⏺The person who walked a little too close to you on the sidewalk. ⏺The person who kept their business open...or kept their business closed. ⏺The person who brought their whole family—unmasked—to the grocery store. ⏺The person who bought 13 packs of TP at the grocery store. ⏺The person who wore a mask to the grocery store. ⏺The elected official who denied science. ⏺The elected officials who cited science. ⏺The person at work who won’t stop complaining about how hard their life is. ⏺The teacher who didn’t get the distance learning curriculum uploaded in time. ⏺The parent who yelled at the teacher for falling behind. ⏺The CEO who received a loan for their not-so-small business. ⏺The CEO who didn’t receive a loan for their oh-so-small business. ⏺The house of worship that stayed open. ⏺The house of worship that did not.
Remember, you 👏🏻 do 👏🏻 not 👏🏻 know 👏🏻 their 👏🏻 whole 👏🏻 story—no matter how clear as day the story seems to appear to you.
And chances are—you’re judging because you, yourself, feel powerless or afraid—and it’s the only way you can — in that moment — attempt to feel more powerful.
It’s irrational, it doesn’t make sense—and it’s your own little kid talking and playing out on the big screen of life.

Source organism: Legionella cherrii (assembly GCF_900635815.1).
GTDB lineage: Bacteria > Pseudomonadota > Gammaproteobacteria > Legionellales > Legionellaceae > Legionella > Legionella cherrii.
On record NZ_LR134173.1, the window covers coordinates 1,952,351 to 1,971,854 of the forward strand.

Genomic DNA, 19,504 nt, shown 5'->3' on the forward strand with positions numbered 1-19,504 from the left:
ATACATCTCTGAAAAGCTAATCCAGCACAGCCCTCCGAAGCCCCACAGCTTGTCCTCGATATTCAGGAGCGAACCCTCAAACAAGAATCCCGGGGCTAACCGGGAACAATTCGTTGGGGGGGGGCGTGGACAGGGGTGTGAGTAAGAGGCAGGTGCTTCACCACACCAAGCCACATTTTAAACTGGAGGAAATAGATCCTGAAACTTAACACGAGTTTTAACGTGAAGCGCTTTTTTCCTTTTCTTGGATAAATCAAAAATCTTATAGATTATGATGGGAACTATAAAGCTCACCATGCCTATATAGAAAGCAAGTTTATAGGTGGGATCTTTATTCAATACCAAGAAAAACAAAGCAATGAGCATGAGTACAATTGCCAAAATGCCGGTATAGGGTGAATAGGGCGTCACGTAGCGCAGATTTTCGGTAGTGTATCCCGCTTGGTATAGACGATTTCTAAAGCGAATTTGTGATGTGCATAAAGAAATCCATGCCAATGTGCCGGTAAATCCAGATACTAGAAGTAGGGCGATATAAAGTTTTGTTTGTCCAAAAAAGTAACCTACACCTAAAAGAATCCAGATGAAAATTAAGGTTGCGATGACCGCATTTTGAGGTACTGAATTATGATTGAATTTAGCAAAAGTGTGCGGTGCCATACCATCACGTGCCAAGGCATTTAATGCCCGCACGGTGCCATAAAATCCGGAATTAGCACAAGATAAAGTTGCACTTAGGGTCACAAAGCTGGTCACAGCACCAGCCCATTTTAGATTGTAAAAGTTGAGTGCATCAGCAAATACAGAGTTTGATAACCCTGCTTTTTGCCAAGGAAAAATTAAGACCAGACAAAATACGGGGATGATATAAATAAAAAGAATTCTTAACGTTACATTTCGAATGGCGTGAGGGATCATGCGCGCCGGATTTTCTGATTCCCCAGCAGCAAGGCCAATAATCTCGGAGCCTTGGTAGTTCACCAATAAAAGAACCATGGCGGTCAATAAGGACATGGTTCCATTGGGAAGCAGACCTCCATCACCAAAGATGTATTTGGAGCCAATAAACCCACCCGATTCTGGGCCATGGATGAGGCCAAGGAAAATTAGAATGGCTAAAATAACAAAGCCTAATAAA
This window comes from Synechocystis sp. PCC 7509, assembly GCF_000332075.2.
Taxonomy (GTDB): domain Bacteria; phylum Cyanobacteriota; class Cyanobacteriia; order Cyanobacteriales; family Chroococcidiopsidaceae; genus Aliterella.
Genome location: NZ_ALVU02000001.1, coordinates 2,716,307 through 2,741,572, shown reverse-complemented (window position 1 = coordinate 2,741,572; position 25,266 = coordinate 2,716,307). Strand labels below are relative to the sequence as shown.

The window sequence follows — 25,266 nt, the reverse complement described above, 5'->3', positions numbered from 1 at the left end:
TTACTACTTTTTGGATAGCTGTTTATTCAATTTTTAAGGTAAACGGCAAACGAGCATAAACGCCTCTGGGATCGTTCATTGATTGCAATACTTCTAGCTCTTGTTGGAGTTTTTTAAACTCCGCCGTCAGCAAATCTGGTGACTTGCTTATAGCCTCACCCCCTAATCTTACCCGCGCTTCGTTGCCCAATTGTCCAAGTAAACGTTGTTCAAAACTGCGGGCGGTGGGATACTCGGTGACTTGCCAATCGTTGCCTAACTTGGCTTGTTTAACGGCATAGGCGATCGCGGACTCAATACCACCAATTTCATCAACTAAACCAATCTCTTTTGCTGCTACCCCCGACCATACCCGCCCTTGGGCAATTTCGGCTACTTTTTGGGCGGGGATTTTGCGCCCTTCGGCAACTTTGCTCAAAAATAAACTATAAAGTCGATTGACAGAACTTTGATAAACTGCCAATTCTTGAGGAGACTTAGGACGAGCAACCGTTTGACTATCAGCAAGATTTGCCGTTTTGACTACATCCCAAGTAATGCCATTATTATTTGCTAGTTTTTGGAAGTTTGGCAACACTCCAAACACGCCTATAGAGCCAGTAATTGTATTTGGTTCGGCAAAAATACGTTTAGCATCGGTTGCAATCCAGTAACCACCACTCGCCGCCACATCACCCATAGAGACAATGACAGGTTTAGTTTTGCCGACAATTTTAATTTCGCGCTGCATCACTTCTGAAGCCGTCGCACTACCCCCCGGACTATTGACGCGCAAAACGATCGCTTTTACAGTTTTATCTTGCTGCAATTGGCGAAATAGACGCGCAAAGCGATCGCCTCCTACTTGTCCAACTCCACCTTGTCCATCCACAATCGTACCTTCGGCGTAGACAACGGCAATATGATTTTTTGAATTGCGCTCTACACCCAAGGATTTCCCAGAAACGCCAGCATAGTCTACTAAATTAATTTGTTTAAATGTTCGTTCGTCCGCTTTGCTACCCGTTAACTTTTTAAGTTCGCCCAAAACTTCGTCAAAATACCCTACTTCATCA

And that is ok.
If you’re going to make up a story about someone else—or repeat a story that’s already been told—make it a good one that comes from a place of grace, love, and truth. Even if that truth is “wow. They must be hurting or feel afraid—that’s the only explanation for that type of behavior.”
Then, take action—but do it only if you can hold that other person in a space of love in your heart when you do.
And if you’re really feeling stuck on this, perhaps social media is not the place to seek support. Perhaps seeking it from a trusted helping professional is what is needed—and please know — that is completely ok, too. You are so worthy of it.
If we were half as good at spreading love with our words and actions as we are at taking cheap shots and spreading fear, gossip, and hate—then a lot more healing would occur at a much faster rate.
Hugs and love to you all. We can all do this, and love each other through it.
PS. You’re doing the best YOU can when you write or say something mean, too. It’s ok.
You’re not a bad person, either. We all do it because we are learning, growing humans.
You’re so loved, and you deserve the very best, too.
In love and health,